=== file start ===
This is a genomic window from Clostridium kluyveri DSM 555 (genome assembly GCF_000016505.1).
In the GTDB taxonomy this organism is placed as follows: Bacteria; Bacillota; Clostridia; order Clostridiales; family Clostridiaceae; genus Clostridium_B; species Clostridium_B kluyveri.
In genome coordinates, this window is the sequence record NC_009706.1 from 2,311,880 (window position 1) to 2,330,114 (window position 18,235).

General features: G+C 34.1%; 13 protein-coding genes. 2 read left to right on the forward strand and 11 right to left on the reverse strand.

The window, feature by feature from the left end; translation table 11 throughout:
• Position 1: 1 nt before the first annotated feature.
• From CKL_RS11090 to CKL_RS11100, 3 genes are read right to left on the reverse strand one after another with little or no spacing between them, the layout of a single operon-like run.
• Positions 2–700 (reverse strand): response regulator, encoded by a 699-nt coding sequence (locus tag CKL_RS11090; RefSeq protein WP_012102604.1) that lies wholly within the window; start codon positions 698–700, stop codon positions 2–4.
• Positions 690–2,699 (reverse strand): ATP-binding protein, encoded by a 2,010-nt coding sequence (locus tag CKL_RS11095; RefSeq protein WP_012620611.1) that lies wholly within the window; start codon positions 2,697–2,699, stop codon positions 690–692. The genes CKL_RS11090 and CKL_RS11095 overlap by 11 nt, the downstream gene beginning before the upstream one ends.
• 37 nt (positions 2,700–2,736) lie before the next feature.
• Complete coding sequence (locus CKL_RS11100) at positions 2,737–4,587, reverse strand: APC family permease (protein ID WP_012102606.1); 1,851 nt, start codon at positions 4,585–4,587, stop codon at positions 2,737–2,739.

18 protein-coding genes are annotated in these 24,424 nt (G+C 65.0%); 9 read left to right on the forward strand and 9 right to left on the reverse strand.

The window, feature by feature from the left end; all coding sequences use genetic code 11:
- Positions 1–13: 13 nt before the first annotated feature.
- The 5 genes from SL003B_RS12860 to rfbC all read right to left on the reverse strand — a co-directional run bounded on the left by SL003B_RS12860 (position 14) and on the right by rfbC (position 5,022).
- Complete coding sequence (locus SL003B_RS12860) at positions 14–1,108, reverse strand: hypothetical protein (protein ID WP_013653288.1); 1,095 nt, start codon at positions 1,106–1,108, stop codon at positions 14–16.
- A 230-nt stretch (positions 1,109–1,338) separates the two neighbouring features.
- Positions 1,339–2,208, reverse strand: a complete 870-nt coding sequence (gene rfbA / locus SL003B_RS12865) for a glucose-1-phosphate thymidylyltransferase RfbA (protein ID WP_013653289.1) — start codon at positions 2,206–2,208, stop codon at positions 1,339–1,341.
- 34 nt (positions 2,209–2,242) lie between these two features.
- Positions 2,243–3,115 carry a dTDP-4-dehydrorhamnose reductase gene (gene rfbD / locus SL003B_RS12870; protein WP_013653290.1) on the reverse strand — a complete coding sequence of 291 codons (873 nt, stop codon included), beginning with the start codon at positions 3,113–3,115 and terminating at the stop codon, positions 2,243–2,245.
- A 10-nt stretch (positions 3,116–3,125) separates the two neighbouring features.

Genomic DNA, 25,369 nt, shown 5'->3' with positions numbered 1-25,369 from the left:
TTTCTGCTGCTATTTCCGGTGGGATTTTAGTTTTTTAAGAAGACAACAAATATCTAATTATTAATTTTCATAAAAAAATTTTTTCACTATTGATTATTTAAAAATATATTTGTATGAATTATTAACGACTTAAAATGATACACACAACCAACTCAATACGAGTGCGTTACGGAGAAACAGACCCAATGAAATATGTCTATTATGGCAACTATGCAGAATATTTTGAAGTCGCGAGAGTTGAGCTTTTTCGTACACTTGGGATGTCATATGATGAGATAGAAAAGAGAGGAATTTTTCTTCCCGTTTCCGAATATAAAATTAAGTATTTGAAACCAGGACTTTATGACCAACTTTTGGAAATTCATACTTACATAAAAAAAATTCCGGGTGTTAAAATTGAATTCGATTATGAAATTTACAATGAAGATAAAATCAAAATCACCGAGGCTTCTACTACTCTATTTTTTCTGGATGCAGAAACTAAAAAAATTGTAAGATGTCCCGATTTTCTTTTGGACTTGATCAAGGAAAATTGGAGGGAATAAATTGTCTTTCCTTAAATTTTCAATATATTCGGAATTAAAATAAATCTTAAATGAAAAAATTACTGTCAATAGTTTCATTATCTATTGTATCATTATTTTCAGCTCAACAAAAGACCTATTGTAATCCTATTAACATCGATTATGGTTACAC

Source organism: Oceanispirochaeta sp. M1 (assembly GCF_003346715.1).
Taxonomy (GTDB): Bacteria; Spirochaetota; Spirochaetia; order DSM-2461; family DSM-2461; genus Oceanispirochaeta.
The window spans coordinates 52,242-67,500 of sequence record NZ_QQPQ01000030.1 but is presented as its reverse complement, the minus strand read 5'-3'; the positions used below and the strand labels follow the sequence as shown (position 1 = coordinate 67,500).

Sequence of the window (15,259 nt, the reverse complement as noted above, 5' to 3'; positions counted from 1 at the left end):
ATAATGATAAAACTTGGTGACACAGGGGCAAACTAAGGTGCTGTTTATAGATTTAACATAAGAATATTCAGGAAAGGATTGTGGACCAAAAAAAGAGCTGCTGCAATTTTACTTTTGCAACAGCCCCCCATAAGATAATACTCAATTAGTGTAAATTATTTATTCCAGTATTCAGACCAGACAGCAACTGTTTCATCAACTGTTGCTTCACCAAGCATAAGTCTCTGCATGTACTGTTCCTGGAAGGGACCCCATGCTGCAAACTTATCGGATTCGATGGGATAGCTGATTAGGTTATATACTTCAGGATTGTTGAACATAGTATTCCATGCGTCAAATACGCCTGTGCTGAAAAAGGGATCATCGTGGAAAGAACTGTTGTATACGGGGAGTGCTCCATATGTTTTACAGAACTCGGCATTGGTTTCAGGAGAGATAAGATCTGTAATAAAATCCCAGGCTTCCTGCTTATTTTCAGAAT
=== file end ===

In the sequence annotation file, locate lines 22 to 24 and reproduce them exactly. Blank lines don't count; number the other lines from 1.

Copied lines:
Genomic DNA, 25,369 nt, shown 5'->3' with positions numbered 1-25,369 from the left:
TTTCTGCTGCTATTTCCGGTGGGATTTTAGTTTTTTAAGAAGACAACAAATATCTAATTATTAATTTTCATAAAAAAATTTTTTCACTATTGATTATTTAAAAATATATTTGTATGAATTATTAACGACTTAAAATGATACACACAACCAACTCAATACGAGTGCGTTACGGAGAAACAGACCCAATGAAATATGTCTATTATGGCAACTATGCAGAATATTTTGAAGTCGCGAGAGTTGAGCTTTTTCGTACACTTGGGATGTCATATGATGAGATAGAAAAGAGAGGAATTTTTCTTCCCGTTTCCGAATATAAAATTAAGTATTTGAAACCAGGACTTTATGACCAACTTTTGGAAATTCATACTTACATAAAAAAAATTCCGGGTGTTAAAATTGAATTCGATTATGAAATTTACAATGAAGATAAAATCAAAATCACCGAGGCTTCTACTACTCTATTTTTTCTGGATGCAGAAACTAAAAAAATTGTAAGATGTCCCGATTTTCTTTTGGACTTGATCAAGGAAAATTGGAGGGAATAAATTGTCTTTCCTTAAATTTTCAATATATTCGGAATTAAAATAAATCTTAAATGAAAAAATTACTGTCAATAGTTTCATTATCTATTGTATCATTATTTTCAGCTCAACAAAAGACCTATTGTAATCCTATTAACATCGATTATGGTTACAC

Source organism: Oceanispirochaeta sp. M1 (assembly GCF_003346715.1).